The proposed federal budget for the 2011-year, as usual, runs a record deficit. Every year our esteemed leaders call for getting rid of wasteful spending, for reigning in programs that have become bloated and outlived their usefulness, and stopping special interest favors.
And as usual, none of this has happened. This year in particular there was a huge outcry against earmarks. And “earmark” is a specific request for money to be sent to a pet project of a particular congressman. The item is usually of dubious benefit to anyone but the person or institution receiving the funds, and are relatively small in the overall budget picture, ranging from tens of thousands to millions of dollars.
Politicians like earmarks because they can claim to be “bringing home the bacon,” in that when they are up for reelection, they can show they got Federal funds for their district or state. These items aren’t debated or discussed; it’s more situations where the congressmen take a “don’t look at mine and I won’t look at yours” type of attitude toward each other. And many are even described in such general terms that it’s not clear where they are going, and in essence end up being used as “rewards” for big campaign contributors.
But this year, with the budget running such a huge deficit, and with a “change Washington” mentality being something looked at with favor by the public, a bill actually was proposed that would ban earmarks.
No less a staunch supporter of earmarks, Senate GOP Leader Mitch McConnell, even came on board, stating that he was switching to the side calling for a ban on earmarks because the time had come to show the American public that they were serious about taking action against wasteful spending.
With all these congressman crying out for an end to the practice, and President Obama chiming in that we can’t afford earmarks any longer, you would think that it would finally be coming to an end. Well, this is Washington, my friends.
Senator O’Connell may be speaking out against it, but the proposed budget has $85 million of his personal earmarks in it. In fact, the bill has 6,714 earmarks, costing taxpayers (just another word for us, or should I say our grandchildren, since they’ll be paying back the money we’re borrowing to pay for all this nonsense) $8.3 billion. In as solid a show of hypocrisy as you will find, 21 Republicans and four Democrats, who voted to ban earmarks put in their claims in the budget. Vote one way, and act another… the definition of a hypocrite, no?
Even the stalwart movement to reign in government, the Tea Party, is no exception to the rule. The movement calls for limited government and massive cuts to Federal spending. Yet they can’t even agree on this small step. The “Tea Party Caucus,” the members of congress supported by the movement, requested 764 earmarks totaling over $1 billion.
Even the poster boy for the Tea Party, Rand Paul of Kentucky, has turned his back on the cause. One of the key points of his campaign was stopping all the crazy spending. But after winning the election, Paul told the Wall Street Journal that he ‘will fight for Kentucky’s share of earmarks and federal pork,’ suggesting it would be crazy not to.
Mind you, I’m not singling out the, mostly Republican, congressman who are taking part in this. I will give props to the few honorable ones. Senator Orrin Hatch of Utah, and Senator Bob Corker of Tennessee, both of whom have been targets of sharp criticism from me in the past, withdrew all their earmarks, stating they felt after voting to ban them they had to. So obviously it can be done if one has the backbone.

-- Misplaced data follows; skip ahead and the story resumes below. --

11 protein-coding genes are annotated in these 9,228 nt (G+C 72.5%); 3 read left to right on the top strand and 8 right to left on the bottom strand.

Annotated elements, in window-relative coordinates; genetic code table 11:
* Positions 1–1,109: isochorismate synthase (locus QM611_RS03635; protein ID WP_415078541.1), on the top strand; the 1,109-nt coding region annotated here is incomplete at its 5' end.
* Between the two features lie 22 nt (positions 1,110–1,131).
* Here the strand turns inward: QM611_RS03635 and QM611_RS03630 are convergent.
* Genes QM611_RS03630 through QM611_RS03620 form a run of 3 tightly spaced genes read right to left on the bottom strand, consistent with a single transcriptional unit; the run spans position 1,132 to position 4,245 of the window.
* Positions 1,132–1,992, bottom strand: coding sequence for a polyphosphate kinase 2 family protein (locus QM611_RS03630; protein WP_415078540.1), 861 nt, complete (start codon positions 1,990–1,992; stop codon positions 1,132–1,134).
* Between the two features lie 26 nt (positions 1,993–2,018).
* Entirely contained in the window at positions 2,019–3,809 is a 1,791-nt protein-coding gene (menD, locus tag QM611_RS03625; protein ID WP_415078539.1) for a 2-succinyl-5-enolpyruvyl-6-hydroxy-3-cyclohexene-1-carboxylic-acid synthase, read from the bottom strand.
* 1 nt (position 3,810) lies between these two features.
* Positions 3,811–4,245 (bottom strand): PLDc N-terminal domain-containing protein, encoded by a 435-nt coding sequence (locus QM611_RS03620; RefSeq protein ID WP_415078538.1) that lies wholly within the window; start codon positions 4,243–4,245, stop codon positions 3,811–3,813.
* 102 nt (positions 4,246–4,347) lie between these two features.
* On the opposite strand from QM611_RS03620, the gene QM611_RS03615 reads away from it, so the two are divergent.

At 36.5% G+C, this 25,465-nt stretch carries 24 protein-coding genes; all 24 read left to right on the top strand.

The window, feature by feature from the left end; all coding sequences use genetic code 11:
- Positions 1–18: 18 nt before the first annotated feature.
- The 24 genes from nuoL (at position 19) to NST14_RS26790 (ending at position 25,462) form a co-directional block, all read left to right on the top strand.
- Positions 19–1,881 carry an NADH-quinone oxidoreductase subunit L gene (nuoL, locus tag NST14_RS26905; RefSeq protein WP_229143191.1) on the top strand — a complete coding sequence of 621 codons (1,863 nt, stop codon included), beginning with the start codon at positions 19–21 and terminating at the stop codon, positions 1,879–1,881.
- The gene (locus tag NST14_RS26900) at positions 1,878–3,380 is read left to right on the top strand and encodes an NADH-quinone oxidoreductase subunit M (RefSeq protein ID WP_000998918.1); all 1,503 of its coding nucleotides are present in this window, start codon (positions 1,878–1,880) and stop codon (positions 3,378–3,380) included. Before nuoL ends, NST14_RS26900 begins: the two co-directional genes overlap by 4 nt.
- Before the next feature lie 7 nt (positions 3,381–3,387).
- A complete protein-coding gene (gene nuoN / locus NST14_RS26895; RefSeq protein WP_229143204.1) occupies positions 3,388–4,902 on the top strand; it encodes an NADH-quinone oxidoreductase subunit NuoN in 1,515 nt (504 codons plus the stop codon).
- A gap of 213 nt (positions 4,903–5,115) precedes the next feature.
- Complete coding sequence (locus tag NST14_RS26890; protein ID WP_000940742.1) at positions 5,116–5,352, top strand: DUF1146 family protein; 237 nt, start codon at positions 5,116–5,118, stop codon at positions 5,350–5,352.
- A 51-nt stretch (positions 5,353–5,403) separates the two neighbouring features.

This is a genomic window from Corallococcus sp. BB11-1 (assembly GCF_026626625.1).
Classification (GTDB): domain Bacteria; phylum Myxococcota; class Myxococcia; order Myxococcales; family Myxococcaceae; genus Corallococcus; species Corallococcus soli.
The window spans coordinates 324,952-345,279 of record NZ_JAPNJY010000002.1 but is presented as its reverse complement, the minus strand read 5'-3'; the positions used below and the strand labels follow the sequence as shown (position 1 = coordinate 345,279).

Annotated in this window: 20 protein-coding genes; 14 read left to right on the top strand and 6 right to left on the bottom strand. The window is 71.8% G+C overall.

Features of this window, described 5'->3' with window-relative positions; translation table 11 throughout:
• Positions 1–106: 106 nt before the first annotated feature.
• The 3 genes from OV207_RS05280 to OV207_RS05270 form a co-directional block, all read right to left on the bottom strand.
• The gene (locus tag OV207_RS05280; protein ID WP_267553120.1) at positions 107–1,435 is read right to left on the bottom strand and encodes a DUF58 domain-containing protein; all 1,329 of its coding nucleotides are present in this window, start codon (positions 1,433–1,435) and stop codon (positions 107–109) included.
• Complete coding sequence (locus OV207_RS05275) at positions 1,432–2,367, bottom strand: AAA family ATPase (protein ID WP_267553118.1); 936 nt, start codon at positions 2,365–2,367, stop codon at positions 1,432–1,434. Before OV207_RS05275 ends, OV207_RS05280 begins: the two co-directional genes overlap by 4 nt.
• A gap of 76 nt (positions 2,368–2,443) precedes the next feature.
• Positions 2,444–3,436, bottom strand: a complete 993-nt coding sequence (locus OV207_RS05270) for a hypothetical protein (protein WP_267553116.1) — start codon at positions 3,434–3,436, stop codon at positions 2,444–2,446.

There are those who say all this is no big deal, that earmarks are only one percent of the Federal budget. That is true, but that just highlights the problem with the way these jerks who spend our money think about our hard earned dollars. You know how many taxpayers it takes to pay $0.3 billion in taxes? Do you want your own hard earned money to go to the pet project of some Senator from Kentucky? I don’t want them to use my money for that.
It also encourages overspending, not only on the particular earmarks a congressman may have in the bill, but it then requires him to vote for other earmarks, since he is counting on others to vote for his. And the budget as a whole gets less scrutiny, because if you have in it what you personally want, you’re less likely to look closely at the whole picture, and vote against a wasteful budget. You have your piece of the pie, so you go along with everything else.
A moratorium on earmarks, small though the impact may be on overall spending, just may show there is the ability in Washington to get something done that everyone seems to agree is a step in the right direction. With confidence in Congress at an all-time low, something like that would certainly be helpful.
And finally, it would be a first step in the fight against corruption, albeit a small one. Our lawmakers are funneling millions of our tax dollars to companies that then turn around and shower these same politicians with campaign donations. While congressmen, of course, deny that this is going on, watchdogs say the evidence is obvious, and that it is prevalent in both parties.
But the biggest reason to stop this is that while all these congressman proclaim, loud and clear, that we need to cut waste, reduce spending, and get our fiscal house in order, they then go and pass budgets that are bigger than ever, more bloated than ever, and more corrupt than ever. Stopping this shameful practice would at least show a small, miniscule step in the right direction; that they can actually do something, anything, about the spending problem. C’mon guys, stop being hypocrites, and take this little step. It’s in your power. Show us you have some semblance of honor. Get rid of earmarks once and for all.